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NICAEA, I. In Asia.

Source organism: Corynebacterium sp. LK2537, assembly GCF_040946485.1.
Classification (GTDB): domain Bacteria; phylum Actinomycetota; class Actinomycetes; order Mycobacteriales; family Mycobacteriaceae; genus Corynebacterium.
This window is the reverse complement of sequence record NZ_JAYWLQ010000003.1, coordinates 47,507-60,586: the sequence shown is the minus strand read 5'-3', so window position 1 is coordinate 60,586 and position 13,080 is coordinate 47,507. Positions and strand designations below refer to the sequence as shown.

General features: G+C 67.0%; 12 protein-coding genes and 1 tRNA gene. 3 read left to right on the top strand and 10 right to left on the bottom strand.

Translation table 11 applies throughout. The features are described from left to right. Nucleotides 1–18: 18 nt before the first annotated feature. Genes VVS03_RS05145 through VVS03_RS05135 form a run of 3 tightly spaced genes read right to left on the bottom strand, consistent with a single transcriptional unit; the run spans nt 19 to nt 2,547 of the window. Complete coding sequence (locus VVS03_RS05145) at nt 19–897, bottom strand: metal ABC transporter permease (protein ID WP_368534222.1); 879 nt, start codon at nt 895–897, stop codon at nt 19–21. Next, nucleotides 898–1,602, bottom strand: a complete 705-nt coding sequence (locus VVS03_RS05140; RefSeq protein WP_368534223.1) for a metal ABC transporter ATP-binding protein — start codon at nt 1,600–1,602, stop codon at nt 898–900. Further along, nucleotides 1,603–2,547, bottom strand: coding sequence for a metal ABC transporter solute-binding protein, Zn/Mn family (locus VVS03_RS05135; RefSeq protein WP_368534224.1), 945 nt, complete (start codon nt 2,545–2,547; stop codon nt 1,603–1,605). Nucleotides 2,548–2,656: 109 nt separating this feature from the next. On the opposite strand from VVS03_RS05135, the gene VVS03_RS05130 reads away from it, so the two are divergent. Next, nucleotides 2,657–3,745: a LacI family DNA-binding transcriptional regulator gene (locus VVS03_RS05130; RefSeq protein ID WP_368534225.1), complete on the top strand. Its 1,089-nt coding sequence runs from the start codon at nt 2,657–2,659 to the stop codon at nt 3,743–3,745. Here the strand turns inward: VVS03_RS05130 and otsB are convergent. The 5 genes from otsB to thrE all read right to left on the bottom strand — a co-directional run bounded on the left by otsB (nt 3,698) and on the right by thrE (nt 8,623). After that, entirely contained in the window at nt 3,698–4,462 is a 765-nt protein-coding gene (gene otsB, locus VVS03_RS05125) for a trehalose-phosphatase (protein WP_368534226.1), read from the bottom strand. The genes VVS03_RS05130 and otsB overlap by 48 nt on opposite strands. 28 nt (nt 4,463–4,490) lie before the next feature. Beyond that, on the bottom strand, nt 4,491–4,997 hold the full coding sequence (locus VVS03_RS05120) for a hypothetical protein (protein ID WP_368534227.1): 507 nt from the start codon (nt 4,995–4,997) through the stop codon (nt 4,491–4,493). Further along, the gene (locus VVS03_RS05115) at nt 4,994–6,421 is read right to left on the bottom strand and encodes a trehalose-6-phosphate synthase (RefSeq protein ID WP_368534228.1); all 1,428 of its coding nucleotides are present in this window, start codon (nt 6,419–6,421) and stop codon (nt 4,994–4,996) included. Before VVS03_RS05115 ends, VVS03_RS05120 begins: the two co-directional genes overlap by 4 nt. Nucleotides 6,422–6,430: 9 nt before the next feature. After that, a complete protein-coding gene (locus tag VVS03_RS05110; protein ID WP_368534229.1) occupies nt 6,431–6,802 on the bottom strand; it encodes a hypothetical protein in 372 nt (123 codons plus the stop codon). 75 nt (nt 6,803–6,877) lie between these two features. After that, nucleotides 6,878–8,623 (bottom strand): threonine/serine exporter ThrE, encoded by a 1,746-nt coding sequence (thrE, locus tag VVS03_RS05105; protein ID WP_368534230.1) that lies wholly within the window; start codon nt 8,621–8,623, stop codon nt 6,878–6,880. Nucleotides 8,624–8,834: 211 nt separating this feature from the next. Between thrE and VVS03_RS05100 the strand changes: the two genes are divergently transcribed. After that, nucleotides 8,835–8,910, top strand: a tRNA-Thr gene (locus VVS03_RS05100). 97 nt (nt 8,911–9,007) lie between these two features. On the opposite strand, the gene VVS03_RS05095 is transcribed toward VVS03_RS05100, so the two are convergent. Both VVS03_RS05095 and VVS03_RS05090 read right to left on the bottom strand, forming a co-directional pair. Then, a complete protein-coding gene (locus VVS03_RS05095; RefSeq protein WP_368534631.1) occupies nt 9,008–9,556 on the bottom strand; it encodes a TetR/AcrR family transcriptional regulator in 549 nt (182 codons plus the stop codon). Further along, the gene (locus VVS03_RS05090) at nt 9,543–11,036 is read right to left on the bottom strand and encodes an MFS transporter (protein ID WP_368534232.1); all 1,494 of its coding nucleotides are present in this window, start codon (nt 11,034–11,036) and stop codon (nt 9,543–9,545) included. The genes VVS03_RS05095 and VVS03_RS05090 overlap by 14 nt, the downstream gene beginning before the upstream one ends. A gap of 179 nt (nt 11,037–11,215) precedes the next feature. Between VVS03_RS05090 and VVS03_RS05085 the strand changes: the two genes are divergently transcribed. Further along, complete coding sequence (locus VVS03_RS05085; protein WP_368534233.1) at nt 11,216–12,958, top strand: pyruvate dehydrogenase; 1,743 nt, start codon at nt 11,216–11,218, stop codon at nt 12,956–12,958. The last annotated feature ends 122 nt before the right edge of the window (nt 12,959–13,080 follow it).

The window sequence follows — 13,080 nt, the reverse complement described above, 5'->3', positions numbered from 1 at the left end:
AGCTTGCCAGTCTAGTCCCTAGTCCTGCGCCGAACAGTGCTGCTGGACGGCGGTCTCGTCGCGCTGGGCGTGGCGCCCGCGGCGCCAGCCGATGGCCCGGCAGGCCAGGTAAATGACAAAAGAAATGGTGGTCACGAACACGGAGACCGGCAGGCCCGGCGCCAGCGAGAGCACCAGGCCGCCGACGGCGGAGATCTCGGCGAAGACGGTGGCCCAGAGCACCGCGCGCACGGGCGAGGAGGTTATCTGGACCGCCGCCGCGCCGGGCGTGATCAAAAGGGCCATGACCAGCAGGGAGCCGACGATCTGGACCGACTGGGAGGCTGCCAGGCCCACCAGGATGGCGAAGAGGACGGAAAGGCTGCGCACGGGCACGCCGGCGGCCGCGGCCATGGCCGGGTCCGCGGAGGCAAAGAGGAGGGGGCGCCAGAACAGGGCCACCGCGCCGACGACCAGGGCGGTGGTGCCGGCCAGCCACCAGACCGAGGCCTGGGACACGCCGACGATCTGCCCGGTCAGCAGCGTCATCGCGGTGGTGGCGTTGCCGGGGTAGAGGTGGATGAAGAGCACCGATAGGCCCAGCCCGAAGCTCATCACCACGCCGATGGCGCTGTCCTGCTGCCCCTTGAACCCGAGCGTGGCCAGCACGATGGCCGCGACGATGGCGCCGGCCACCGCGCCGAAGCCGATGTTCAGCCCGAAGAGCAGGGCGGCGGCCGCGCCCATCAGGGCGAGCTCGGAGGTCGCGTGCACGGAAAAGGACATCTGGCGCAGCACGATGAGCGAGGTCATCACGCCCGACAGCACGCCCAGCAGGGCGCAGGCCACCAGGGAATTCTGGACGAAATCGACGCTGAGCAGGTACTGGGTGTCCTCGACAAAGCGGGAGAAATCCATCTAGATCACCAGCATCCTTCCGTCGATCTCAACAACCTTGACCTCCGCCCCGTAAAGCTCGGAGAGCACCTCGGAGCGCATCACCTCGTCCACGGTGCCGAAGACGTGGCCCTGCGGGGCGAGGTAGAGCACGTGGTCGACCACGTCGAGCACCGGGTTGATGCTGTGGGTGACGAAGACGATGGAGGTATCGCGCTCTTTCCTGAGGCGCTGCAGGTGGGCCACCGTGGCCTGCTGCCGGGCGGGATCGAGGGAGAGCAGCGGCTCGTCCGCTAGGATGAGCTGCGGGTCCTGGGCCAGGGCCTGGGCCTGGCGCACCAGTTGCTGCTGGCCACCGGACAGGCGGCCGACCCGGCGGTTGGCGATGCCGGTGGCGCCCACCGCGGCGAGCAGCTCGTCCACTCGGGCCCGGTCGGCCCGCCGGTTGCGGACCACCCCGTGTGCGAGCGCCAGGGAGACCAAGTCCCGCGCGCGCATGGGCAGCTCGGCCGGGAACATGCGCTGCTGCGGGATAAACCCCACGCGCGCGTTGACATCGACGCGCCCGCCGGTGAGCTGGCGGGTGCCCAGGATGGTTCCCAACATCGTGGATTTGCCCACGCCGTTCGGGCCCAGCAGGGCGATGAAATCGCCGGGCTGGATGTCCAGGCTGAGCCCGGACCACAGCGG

Νικαία; Eth. Νικαιεύς or Νικαεύς: lshnik), one of the most important towns of Bithynia, of which Strabo (xii. p.565) even calls it the metropolis, was situated on the eastern shore of lake Ascania or Ascanius, in a wide and fertile plain, which, however, was somewhat unhealthy in summer. The place is said to have been colonised by Bottiaeans, and to have originally borne the name of Ancore (Steph. B. sub voce or Helicore (Geogr. Min. p. 40, ed. Hudson); but it was subsequently destroyed by the Mysians. A few years after the death of Alexander the Great, Antigonus, probably after his victory over Eumenes, in B.C. 316, rebuilt the town, and called it, after himself, Antigoneia. (Steph. B. sub voce l.c.; Eustath. ad Hom. Il. 2.863). Not long after Lysimachus, having made himself master of a great part of Asia Minor, changed the name of Antigoneia into Nicaea, in honour of his wife Nicaea, a daughter of Antipater. (Steph. B. sub voce Eustath., Strab., ll. cc.) [p. 2.423]According to another account (Memnon, ap. Phot. Cod. 224. p. 233, ed. Bekker), Nicaea was founded by men from Nicaea near Thermopylae, who had served in the army of Alexander the Great. The town was built with great regularity, in the form of a square, measuring 16 stadia in circumference; it had four gates, and all its streets intersected one another at right angles, so that from a monument in the centre all the four gates could be seen. (Strab. xii. pp. 565. &c.) This monument stood in the gymnasium, which was destroyed by fire, but was restored with increased magnificence by the younger Pliny (Plin. Ep. 10.48), when he was governor of Bithynia.